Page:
Do I need a Web Site?
Web sites can be expensive to produce and to optimize. I believe every professional artist needs a web site. There are alternatives to building our own. Fine Art Studio Online builds a dandy one for you at a reasonable fee. If you are starting out that’s a good way. For emerging artists, I believe the blog is a good route to go. It is like a web site and can be managed by you. It is easy and popular. Most importantly, it’s free!!
You talk about gallery representation versus self-promotion. But galleries generally take a large percentage – 40 to 50 percent. Does that mean artists need to boost their prices in order to make a decent profit? I would love to read about how artists deal with this disparity.
If you are going to show both in galleries and self rep, you must price the same for galleries and your own studio. If you are self representing without gallery affiliation, You have the advantage of setting the price for yourself. Since you don’t have to pay commission fees you can set your price range at a more reasonable amount. Without gallery affiliation, you are entirely in charge of your pricing strategy.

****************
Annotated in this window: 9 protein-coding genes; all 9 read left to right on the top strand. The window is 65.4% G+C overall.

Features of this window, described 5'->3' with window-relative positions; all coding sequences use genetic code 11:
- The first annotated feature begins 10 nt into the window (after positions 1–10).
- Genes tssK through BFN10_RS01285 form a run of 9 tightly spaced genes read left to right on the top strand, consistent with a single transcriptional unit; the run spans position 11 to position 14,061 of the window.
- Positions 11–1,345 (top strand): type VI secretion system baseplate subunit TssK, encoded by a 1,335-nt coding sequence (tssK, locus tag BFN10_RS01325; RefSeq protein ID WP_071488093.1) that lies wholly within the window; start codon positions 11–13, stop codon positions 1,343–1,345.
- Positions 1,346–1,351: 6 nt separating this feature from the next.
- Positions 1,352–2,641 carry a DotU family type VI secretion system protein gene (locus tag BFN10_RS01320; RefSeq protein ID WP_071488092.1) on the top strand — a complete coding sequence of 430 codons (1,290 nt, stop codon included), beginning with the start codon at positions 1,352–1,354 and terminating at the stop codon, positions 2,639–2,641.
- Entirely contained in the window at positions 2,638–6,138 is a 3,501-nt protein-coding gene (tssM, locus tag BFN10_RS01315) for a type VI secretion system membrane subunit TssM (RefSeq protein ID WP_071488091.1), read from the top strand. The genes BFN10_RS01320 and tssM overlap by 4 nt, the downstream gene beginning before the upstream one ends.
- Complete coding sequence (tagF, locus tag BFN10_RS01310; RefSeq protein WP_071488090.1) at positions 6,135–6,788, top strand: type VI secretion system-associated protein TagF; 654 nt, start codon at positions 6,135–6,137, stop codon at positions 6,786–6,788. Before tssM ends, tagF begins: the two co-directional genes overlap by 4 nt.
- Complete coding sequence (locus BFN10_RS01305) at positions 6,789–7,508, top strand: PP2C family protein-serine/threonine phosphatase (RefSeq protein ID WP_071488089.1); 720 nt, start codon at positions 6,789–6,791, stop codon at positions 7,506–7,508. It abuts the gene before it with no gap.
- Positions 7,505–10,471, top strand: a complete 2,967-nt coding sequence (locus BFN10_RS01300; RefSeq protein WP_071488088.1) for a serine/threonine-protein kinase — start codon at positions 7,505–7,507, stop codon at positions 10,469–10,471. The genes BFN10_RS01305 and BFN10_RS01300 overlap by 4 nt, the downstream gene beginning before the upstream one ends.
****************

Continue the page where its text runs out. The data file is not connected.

How do you learn to talk about your work?
Some marketing experts advise that you practice in front of a mirror and memorize a speech about your work. I guess that works for some folks, but for me there is a falseness about that method. Canned if you will. To me, the secret to talking about your work is three fold.